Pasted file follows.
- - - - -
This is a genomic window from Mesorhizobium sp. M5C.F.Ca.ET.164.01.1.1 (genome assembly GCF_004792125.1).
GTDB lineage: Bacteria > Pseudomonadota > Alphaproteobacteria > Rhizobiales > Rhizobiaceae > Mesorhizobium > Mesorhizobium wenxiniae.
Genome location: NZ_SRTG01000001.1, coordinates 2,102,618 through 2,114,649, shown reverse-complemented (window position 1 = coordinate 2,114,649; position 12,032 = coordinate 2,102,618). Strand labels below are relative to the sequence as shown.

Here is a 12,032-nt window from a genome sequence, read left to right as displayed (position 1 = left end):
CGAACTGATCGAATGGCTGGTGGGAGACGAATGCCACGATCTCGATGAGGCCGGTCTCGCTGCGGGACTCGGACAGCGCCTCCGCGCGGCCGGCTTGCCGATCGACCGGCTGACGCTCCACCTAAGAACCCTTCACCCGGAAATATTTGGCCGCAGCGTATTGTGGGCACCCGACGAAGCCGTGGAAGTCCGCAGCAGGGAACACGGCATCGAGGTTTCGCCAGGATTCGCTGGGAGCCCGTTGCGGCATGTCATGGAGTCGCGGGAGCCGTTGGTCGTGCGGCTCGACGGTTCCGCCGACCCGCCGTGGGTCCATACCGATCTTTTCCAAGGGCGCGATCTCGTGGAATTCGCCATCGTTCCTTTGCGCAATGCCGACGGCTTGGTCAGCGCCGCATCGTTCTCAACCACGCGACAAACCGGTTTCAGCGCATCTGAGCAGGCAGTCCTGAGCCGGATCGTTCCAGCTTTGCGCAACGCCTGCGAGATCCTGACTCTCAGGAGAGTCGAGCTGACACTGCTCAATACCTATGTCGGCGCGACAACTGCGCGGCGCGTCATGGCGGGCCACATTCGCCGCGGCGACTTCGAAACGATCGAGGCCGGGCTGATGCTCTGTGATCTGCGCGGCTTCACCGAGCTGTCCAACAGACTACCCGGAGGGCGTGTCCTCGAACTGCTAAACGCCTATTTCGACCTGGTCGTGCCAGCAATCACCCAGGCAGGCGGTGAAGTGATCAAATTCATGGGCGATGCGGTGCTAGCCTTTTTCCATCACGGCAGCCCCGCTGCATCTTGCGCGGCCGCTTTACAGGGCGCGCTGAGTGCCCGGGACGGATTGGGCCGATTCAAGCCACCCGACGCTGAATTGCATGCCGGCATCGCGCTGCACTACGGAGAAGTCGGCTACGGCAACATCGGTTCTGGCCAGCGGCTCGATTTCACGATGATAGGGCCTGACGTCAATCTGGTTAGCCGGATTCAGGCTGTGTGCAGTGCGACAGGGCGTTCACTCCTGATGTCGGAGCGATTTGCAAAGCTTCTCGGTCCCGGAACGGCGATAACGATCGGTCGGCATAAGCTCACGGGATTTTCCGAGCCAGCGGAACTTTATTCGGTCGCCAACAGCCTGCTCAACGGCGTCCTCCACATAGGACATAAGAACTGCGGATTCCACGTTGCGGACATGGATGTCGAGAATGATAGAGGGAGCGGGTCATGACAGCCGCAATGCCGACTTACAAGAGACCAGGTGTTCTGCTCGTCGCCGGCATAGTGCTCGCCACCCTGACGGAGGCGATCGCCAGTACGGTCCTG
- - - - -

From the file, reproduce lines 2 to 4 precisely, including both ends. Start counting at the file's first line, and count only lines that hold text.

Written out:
GTDB lineage: Bacteria > Pseudomonadota > Alphaproteobacteria > Rhizobiales > Rhizobiaceae > Mesorhizobium > Mesorhizobium wenxiniae.
Genome location: NZ_SRTG01000001.1, coordinates 2,102,618 through 2,114,649, shown reverse-complemented (window position 1 = coordinate 2,114,649; position 12,032 = coordinate 2,102,618). Strand labels below are relative to the sequence as shown.

Here is a 12,032-nt window from a genome sequence, read left to right as displayed (position 1 = left end):